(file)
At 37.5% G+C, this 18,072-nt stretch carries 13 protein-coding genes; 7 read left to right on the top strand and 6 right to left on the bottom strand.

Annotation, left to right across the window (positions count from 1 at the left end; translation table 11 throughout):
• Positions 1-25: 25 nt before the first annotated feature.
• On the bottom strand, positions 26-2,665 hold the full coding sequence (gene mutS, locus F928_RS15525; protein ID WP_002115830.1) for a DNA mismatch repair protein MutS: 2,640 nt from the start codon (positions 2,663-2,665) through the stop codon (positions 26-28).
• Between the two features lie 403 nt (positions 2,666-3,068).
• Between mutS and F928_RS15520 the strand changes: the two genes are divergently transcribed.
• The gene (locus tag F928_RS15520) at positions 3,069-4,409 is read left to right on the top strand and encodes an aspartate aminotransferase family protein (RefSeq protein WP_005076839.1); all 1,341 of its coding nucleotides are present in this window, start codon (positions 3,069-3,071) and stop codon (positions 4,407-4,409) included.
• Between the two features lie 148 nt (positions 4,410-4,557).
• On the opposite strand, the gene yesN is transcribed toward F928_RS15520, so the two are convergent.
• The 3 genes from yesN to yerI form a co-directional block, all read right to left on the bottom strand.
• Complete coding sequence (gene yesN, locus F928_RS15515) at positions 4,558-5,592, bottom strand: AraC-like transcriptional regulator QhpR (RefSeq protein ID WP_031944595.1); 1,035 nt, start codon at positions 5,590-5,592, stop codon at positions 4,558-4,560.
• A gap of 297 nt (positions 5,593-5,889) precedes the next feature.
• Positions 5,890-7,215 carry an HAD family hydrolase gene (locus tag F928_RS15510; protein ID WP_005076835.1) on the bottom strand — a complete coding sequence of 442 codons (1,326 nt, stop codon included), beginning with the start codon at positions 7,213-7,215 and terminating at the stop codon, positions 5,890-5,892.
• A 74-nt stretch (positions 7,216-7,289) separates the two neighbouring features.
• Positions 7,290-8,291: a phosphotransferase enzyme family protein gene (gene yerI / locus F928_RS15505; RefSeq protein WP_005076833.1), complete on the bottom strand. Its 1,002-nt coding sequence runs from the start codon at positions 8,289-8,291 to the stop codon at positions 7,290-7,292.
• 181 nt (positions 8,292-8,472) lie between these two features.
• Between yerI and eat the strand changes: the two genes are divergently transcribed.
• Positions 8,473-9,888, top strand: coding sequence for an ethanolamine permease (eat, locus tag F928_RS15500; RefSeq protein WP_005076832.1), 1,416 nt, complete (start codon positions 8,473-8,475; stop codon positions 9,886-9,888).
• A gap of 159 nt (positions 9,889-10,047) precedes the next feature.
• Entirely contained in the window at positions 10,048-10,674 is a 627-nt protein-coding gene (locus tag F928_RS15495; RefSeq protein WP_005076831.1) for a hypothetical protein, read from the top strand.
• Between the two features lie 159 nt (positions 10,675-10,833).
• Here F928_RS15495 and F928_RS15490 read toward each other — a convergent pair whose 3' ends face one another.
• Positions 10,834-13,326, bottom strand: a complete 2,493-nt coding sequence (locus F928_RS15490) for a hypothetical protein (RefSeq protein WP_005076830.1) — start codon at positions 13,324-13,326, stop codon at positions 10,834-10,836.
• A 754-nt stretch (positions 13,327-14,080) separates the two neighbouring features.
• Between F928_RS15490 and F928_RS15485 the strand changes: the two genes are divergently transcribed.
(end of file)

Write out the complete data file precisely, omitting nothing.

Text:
At 37.5% G+C, this 18,072-nt stretch carries 13 protein-coding genes; 7 read left to right on the top strand and 6 right to left on the bottom strand.

Annotation, left to right across the window (positions count from 1 at the left end; translation table 11 throughout):
• Positions 1-25: 25 nt before the first annotated feature.
• On the bottom strand, positions 26-2,665 hold the full coding sequence (gene mutS, locus F928_RS15525; protein ID WP_002115830.1) for a DNA mismatch repair protein MutS: 2,640 nt from the start codon (positions 2,663-2,665) through the stop codon (positions 26-28).
• Between the two features lie 403 nt (positions 2,666-3,068).
• Between mutS and F928_RS15520 the strand changes: the two genes are divergently transcribed.
• The gene (locus tag F928_RS15520) at positions 3,069-4,409 is read left to right on the top strand and encodes an aspartate aminotransferase family protein (RefSeq protein WP_005076839.1); all 1,341 of its coding nucleotides are present in this window, start codon (positions 3,069-3,071) and stop codon (positions 4,407-4,409) included.
• Between the two features lie 148 nt (positions 4,410-4,557).
• On the opposite strand, the gene yesN is transcribed toward F928_RS15520, so the two are convergent.
• The 3 genes from yesN to yerI form a co-directional block, all read right to left on the bottom strand.
• Complete coding sequence (gene yesN, locus F928_RS15515) at positions 4,558-5,592, bottom strand: AraC-like transcriptional regulator QhpR (RefSeq protein ID WP_031944595.1); 1,035 nt, start codon at positions 5,590-5,592, stop codon at positions 4,558-4,560.
• A gap of 297 nt (positions 5,593-5,889) precedes the next feature.
• Positions 5,890-7,215 carry an HAD family hydrolase gene (locus tag F928_RS15510; protein ID WP_005076835.1) on the bottom strand — a complete coding sequence of 442 codons (1,326 nt, stop codon included), beginning with the start codon at positions 7,213-7,215 and terminating at the stop codon, positions 5,890-5,892.
• A 74-nt stretch (positions 7,216-7,289) separates the two neighbouring features.
• Positions 7,290-8,291: a phosphotransferase enzyme family protein gene (gene yerI / locus F928_RS15505; RefSeq protein WP_005076833.1), complete on the bottom strand. Its 1,002-nt coding sequence runs from the start codon at positions 8,289-8,291 to the stop codon at positions 7,290-7,292.
• 181 nt (positions 8,292-8,472) lie between these two features.
• Between yerI and eat the strand changes: the two genes are divergently transcribed.
• Positions 8,473-9,888, top strand: coding sequence for an ethanolamine permease (eat, locus tag F928_RS15500; RefSeq protein WP_005076832.1), 1,416 nt, complete (start codon positions 8,473-8,475; stop codon positions 9,886-9,888).
• A gap of 159 nt (positions 9,889-10,047) precedes the next feature.
• Entirely contained in the window at positions 10,048-10,674 is a 627-nt protein-coding gene (locus tag F928_RS15495; RefSeq protein WP_005076831.1) for a hypothetical protein, read from the top strand.
• Between the two features lie 159 nt (positions 10,675-10,833).
• Here F928_RS15495 and F928_RS15490 read toward each other — a convergent pair whose 3' ends face one another.
• Positions 10,834-13,326, bottom strand: a complete 2,493-nt coding sequence (locus F928_RS15490) for a hypothetical protein (RefSeq protein WP_005076830.1) — start codon at positions 13,324-13,326, stop codon at positions 10,834-10,836.
• A 754-nt stretch (positions 13,327-14,080) separates the two neighbouring features.
• Between F928_RS15490 and F928_RS15485 the strand changes: the two genes are divergently transcribed.